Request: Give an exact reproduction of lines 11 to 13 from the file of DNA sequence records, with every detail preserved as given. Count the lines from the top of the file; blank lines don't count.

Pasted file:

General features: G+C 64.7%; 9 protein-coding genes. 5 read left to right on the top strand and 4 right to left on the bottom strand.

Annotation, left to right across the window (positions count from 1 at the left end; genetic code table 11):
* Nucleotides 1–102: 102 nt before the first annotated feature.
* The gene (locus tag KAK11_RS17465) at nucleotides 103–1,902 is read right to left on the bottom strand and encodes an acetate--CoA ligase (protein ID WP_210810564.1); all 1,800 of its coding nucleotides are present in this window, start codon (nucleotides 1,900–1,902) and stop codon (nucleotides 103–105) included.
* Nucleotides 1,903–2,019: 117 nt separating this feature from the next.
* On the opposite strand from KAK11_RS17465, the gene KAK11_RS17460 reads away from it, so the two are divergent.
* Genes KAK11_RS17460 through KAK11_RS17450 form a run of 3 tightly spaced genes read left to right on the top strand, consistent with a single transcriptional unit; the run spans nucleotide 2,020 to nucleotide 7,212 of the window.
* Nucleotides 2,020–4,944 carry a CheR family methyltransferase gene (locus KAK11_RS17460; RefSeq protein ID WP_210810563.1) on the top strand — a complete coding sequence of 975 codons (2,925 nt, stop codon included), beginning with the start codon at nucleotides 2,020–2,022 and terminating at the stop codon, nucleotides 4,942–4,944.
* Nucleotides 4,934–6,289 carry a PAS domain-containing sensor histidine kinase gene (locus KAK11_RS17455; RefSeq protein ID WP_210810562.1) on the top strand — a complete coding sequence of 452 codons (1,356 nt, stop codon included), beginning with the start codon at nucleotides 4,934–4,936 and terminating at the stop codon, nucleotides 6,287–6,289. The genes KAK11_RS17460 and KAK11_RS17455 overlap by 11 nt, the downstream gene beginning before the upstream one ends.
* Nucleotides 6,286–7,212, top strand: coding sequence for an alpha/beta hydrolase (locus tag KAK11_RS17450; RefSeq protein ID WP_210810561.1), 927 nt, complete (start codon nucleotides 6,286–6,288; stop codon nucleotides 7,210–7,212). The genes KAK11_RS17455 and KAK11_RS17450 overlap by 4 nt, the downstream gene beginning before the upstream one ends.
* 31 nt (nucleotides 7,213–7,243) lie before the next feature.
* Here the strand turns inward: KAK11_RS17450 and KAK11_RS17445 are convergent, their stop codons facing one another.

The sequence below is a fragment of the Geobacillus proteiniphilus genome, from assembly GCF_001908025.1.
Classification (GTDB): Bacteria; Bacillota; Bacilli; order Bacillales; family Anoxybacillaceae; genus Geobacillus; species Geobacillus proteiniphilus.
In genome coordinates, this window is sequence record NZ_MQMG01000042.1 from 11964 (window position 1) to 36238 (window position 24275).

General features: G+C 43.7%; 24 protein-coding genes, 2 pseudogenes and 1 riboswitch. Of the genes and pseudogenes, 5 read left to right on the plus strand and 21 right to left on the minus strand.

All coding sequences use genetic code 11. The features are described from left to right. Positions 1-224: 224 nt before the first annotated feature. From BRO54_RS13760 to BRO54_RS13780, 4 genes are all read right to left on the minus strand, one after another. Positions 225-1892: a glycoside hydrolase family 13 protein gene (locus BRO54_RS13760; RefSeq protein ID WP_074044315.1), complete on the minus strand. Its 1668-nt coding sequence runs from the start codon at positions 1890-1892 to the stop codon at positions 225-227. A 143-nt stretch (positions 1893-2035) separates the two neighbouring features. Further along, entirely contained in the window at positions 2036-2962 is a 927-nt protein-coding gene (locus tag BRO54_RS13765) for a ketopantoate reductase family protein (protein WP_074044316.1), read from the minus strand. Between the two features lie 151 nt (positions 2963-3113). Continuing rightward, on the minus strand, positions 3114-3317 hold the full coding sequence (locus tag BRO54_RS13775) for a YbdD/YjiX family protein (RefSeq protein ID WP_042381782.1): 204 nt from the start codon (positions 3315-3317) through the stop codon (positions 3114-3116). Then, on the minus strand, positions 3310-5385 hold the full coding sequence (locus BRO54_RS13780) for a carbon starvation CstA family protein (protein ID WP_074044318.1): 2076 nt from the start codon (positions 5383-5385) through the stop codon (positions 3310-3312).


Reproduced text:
* 31 nt (nucleotides 7,213–7,243) lie before the next feature.
* Here the strand turns inward: KAK11_RS17450 and KAK11_RS17445 are convergent, their stop codons facing one another.

The sequence below is a fragment of the Geobacillus proteiniphilus genome, from assembly GCF_001908025.1.